Sunday, June 26

Half of Zimbabweans fell into extreme poverty during Covid | Global development


The number of Zimbabweans living in extreme poverty has reached 7.9 million, as the pandemic has caused another economic impact in the country.

According to the World Bank Economic and Social Update ReportAlmost half of Zimbabwe’s population fell into extreme poverty between 2011 and last year, and children were hit the hardest.

“The number of people living in extreme poverty is expected to remain at 7.9 million in 2021 amid continued high prices and a slow recovery of jobs and wages in the formal and informal sectors,” according to the report.

“Given the limited social safety nets to protect large numbers of the poor, households are likely to resort to negative coping strategies,” he said.

“Poor households are likely to forgo formal health care because they cannot pay for services and to keep children out of school to avoid education costs such as school fees, uniforms and textbooks.”

The pandemic added 1.3 million Zimbabweans to the number of people living in extreme poverty due to the loss of jobs and income in urban areas.

According to the World Bank, the “extremely poor” are defined as people living below the food poverty line of US $ 29.80 (£ 21) per person per month.

Those living below this threshold doubled from 3 million in 2011 to 6.6 million in 2019, with figures higher than ever recorded in rural areas.

Child poverty has increased exponentially across the country and humanitarian agencies are experiencing high levels of malnutrition and stunting.

“Due to economic and climatic shocks, poverty increased dramatically and extreme poverty reached 42% in 2019, up from 30% in 2017. Almost 90% of the extreme poor lived in rural areas and 1.6 million were children. “, He said.

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Children play on a makeshift pool table, Hopley, Harare
Children play at a makeshift pool table in Hopley, on the outskirts of Harare. As the Covid shutdown closed schools, the poorest children were left to their own devices. Photograph: Aaron Ufumeli / EPA

Rising fuel and food prices have hit the poor, and increases in corn and cornmeal alone are estimated to have increased extreme poverty by two percentage points between May and December 2019.

“According to the survey, in July 2020, nearly 500,000 households had a member who had lost his job since the start of the pandemic, worsening the plight of the poor and forcing more households to suffer intermittently or prolongedly. The most common stated reason for losing a job in urban areas was business closures due to closure, ”the report says.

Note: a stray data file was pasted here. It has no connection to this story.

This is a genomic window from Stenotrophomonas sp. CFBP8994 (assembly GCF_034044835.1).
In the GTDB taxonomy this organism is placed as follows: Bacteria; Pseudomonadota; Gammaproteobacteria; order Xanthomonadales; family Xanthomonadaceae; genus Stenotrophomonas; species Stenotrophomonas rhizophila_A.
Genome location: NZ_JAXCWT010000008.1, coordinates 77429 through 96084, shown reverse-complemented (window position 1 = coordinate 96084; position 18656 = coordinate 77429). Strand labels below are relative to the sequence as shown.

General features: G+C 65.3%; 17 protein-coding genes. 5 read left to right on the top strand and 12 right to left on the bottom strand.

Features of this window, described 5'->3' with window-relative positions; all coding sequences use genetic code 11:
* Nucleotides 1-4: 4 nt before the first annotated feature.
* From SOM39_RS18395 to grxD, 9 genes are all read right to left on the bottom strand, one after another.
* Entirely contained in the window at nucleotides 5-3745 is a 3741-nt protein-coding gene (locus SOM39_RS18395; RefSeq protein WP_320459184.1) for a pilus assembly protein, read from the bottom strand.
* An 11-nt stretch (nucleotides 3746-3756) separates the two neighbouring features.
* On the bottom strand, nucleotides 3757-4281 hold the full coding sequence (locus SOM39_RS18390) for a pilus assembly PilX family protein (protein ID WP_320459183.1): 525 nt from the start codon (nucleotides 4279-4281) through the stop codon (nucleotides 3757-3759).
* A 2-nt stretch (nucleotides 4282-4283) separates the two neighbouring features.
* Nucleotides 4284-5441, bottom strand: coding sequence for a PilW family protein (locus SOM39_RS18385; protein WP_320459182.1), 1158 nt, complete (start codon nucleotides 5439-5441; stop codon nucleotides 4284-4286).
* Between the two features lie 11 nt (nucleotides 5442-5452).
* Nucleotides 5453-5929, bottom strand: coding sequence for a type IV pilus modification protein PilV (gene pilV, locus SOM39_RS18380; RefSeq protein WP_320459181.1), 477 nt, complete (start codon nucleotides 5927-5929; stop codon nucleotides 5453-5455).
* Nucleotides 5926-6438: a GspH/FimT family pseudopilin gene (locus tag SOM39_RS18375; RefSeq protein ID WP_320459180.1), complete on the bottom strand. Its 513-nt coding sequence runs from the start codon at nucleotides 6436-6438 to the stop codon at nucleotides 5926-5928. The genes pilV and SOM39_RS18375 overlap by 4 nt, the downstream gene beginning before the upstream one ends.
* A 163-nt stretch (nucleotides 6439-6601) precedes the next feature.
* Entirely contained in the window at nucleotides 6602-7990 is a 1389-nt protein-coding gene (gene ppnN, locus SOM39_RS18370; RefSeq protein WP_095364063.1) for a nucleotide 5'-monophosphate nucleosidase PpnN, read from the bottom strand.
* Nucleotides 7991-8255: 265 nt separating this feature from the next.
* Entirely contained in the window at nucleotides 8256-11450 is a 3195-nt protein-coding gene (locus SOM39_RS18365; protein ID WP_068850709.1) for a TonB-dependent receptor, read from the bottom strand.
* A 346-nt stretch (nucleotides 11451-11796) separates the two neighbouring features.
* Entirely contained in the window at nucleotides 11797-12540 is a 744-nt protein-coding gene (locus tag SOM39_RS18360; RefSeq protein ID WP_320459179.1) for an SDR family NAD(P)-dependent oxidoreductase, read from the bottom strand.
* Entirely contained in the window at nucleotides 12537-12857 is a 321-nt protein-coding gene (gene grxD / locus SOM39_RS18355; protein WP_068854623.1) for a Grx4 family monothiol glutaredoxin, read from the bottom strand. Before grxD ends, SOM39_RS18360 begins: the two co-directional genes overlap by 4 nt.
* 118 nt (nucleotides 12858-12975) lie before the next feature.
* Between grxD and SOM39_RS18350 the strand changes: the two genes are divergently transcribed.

While wages fell, 23% of the poorest people, who were working before Covid-19, had lost their jobs in June 2020, adding thousands to the unemployment figures.

“Among the non-poor, this figure was also high, 20%. As fewer of the poor were working even before the pandemic, the proportion of households affected by job losses is roughly the same for both the poor and the non-poor, ”the report says.

As Zimbabweans struggled with successive blockades, 1.4 million people were left without basic food.

Albert Marombe holds up a tattered $ 20 bill
A stall vendor with a tattered $ 20 bill in a busy Harare market. The continuing economic crisis means that enterprising merchants are repairing old bills for desperate customers. Photograph: Search Mukwazhi / AP

The grim reading of Zimbabwe’s economic outlook comes as the government brags about a budget surplus of $ 9.8 billion (US $ 19.5 million), maintaining that the economy has grown under the leadership of President Emmerson Mnangagwa, but the reality on the streets of Harare tells a different story of struggle as families earn their living. lifetime.

However, despite the uncertainty about a third wave of Covid, the bank suggested that Zimbabwe could have an economic rebound in 2022 with a bumper harvest that is expected to ensure that most rural families have enough to eat and carry the economy to a growth of 3.9%.


www.theguardian.com

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